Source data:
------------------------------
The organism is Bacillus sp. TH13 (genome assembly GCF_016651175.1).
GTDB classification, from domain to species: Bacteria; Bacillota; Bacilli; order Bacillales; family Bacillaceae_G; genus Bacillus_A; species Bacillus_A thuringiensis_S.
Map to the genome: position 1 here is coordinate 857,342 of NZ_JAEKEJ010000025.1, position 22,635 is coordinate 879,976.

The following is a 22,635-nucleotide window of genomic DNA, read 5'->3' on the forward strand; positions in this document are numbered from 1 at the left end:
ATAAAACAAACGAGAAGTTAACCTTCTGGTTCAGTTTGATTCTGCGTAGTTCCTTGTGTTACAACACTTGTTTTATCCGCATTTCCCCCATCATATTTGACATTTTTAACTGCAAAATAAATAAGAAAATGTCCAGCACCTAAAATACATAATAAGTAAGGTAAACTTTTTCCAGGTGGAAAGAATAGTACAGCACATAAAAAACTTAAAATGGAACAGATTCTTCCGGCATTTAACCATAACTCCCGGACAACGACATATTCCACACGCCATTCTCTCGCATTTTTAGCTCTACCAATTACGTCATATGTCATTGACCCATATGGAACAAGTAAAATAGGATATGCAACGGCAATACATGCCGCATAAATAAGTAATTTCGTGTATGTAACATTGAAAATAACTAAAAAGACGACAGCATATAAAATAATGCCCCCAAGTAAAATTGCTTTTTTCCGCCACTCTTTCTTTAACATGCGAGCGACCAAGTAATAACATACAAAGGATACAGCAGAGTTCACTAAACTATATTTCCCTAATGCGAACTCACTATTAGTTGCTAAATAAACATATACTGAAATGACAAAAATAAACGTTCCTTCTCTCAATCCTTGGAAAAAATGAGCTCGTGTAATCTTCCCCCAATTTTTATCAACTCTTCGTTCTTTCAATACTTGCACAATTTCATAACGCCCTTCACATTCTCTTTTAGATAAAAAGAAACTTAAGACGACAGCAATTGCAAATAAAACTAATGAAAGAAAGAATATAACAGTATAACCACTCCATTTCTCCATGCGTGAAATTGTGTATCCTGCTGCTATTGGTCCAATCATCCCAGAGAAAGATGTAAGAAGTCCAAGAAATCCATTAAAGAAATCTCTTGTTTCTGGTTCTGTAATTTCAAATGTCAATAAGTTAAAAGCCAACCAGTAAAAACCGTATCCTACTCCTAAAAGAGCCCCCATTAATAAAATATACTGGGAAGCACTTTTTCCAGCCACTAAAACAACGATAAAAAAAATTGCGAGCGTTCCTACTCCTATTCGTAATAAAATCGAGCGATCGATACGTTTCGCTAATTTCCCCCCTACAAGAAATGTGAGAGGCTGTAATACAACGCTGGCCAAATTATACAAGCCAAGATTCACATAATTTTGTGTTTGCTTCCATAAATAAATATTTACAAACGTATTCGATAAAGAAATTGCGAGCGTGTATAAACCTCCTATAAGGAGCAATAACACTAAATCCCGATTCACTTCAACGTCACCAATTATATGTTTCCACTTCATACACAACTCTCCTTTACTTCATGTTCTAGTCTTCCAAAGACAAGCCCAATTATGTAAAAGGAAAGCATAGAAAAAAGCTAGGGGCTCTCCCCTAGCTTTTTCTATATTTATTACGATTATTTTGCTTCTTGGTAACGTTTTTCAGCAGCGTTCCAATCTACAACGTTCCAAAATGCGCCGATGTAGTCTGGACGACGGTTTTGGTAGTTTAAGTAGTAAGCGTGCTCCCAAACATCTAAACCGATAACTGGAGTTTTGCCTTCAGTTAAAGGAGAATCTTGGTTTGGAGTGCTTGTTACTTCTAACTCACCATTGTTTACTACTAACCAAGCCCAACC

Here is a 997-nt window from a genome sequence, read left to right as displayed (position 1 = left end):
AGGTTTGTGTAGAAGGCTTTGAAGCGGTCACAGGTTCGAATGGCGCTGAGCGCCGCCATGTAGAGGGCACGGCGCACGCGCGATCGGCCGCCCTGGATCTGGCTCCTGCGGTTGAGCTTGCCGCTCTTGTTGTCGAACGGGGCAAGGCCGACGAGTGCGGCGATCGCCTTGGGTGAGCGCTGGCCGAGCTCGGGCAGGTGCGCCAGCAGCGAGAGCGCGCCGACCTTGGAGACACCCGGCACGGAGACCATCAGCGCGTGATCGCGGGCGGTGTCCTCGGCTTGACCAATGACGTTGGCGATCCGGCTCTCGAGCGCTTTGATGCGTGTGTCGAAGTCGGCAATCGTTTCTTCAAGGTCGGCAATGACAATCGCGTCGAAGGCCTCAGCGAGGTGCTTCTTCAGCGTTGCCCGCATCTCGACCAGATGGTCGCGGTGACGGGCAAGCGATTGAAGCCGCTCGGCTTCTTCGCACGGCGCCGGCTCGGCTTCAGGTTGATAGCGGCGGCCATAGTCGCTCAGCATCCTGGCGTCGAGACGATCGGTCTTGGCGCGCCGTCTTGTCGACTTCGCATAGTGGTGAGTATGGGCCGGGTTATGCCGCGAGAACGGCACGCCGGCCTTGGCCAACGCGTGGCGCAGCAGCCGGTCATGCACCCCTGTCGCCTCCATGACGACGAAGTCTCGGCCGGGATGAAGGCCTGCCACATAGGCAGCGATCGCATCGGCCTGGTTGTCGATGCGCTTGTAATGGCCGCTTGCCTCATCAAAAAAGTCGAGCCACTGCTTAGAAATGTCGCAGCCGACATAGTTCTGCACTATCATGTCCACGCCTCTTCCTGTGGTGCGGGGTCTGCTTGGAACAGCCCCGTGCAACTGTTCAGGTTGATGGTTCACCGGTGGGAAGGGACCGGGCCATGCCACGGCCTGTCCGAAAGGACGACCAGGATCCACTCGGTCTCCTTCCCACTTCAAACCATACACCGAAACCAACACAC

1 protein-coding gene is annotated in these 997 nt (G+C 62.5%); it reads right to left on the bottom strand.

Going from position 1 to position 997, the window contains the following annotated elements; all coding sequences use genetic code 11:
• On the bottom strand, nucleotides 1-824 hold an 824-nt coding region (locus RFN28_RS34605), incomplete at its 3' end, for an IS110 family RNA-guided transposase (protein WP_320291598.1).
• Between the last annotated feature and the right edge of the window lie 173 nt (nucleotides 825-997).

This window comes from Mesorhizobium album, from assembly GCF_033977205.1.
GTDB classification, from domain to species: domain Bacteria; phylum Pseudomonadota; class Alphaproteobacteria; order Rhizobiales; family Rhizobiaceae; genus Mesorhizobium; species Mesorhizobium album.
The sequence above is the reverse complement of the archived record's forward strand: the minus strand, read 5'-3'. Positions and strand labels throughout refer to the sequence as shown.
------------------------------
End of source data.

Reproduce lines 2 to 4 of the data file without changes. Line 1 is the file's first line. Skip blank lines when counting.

GTDB classification, from domain to species: Bacteria; Bacillota; Bacilli; order Bacillales; family Bacillaceae_G; genus Bacillus_A; species Bacillus_A thuringiensis_S.
Map to the genome: position 1 here is coordinate 857,342 of NZ_JAEKEJ010000025.1, position 22,635 is coordinate 879,976.

The following is a 22,635-nucleotide window of genomic DNA, read 5'->3' on the forward strand; positions in this document are numbered from 1 at the left end: